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Books in June

Updated: Jul 1

The month June has a lot of (new) books to offer! It is also a month packed with important dates/events: the beginning of the month, there was the 80th anniversary of D-Day, the 16th it’s Father’s Day, and it’s also Pride Month. We try to change the books in our window according to the important dates/events every month. But we thought it would be nice to give you some book inspiration online as well. The titles of every book are linked to StoryGraph, our favorite application to track books. And, of course, you can find all the books mentioned in the bookshop :)


D-Day


All the Lights We Cannot See

- All the Lights We Cannot See by Anthony Doerr

Marie-Laure lives with her father in Paris near the Museum of Natural History, where he works as the master of its thousands of locks. When she is six, Marie-Laure goes blind and her father builds a perfect miniature of their neighborhood so she can memorize it by touch and navigate her way home. When she is twelve, the Nazis occupy Paris and father and daughter flee to the walled citadel of Saint-Malo, where Marie-Laure's reclusive great-uncle lives in a tall house by the sea. With them they carry what might be the museum's most valuable and dangerous jewel. In a mining town in Germany, the orphan Werner grows up with his younger sister, enchanted by a crude radio they find. Werner becomes an expert at building and fixing these crucial new instruments, a talent that wins him a place at a brutal academy for Hitler Youth, then a special assignment to track the resistance. More and more aware of the human cost of his intelligence, Werner travels through the heart of the war and, finally, into Saint-Malo, where his story and Marie-Laure's converge.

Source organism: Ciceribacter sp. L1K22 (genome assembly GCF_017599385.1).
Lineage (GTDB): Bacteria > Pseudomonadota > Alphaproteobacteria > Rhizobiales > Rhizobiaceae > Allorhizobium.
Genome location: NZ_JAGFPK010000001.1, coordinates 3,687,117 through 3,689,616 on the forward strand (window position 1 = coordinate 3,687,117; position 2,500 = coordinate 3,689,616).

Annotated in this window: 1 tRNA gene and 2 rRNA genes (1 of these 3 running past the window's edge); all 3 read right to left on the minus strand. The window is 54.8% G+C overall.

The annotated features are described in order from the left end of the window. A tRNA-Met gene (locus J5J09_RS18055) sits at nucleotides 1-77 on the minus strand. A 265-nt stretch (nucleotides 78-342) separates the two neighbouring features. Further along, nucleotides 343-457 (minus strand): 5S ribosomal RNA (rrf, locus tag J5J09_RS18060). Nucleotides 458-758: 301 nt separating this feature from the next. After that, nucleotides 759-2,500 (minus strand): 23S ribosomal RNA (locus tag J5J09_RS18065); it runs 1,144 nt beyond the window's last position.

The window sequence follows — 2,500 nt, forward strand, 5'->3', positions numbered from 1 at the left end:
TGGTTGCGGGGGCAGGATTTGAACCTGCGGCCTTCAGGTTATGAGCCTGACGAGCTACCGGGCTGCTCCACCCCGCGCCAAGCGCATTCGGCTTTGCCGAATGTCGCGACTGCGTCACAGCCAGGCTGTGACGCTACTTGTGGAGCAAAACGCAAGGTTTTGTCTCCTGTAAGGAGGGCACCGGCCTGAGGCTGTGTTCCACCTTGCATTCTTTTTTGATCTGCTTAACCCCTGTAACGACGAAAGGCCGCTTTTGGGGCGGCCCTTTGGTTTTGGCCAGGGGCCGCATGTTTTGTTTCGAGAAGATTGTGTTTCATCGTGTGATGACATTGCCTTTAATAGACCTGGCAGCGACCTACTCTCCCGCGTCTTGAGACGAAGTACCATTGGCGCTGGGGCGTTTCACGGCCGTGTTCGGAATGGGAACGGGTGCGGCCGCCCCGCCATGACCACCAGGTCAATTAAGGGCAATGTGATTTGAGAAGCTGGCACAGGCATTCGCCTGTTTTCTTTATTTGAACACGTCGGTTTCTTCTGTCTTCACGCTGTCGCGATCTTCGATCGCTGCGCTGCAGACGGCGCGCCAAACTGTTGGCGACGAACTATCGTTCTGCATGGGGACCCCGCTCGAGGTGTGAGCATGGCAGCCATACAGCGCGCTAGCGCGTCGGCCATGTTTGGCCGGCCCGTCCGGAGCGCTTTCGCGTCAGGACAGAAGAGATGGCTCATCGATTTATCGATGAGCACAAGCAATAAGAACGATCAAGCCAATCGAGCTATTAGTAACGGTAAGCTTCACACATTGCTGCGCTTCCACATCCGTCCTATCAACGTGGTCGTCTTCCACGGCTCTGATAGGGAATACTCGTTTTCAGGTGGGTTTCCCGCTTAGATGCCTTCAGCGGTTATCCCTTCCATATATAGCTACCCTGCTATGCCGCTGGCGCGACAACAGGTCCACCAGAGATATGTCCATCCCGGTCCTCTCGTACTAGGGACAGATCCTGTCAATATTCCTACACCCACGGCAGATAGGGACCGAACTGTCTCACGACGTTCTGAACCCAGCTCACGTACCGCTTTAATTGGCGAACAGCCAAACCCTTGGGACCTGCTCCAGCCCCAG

Courage to Dream

Andrés Vera Martinez (illustrator)

Courage to Dream plunges readers into the darkest time of human history--the Holocaust. This graphic novel explores one of the greatest atrocities in modern memory, delving into the core of what it means to face the extinction of everything and everyone you hold dear.This gripping, multifaceted tapestry is woven from Jewish folklore and cultural history. Five interlocking narratives explore one common story - the tradition of resistance and uplift. Internationally renowned author Neal Shusterman and illustrator Andrés Vera Martínez have created a masterwork that encourages the compassionate, bold reaching for a dream.



- The Hidden Storyteller by Mandy Robotham

The war is over, and Germany in ruins. Posted to an Allied-run Hamburg, reporter Georgie Young returns to the country she fled seven years prior – at the onset of the conflict – to find it unrecognisable. Joining forces with local detective Harri Schroder to catch a killer targeting women on the city’s streets, curiosity draws Georgie deep into the dark underbelly, and she soon discovers that darkest secrets of war did not die with Hitler… Amidst the stark horrors of a bombed-out city crumbling under the weight of millions of displaced souls, she discovers pockets of warmth: a violinist playing amidst the wreckage, couples dancing in the streets, and a nation trying to make amends. International bestselling author Mandy Robotham returns with a brand new tale set in war-torn Germany. The war is over. But there are still secrets to be found amidst the ashes . . .


 

Father’s Day

- Resurrection Walk by Michael Connelly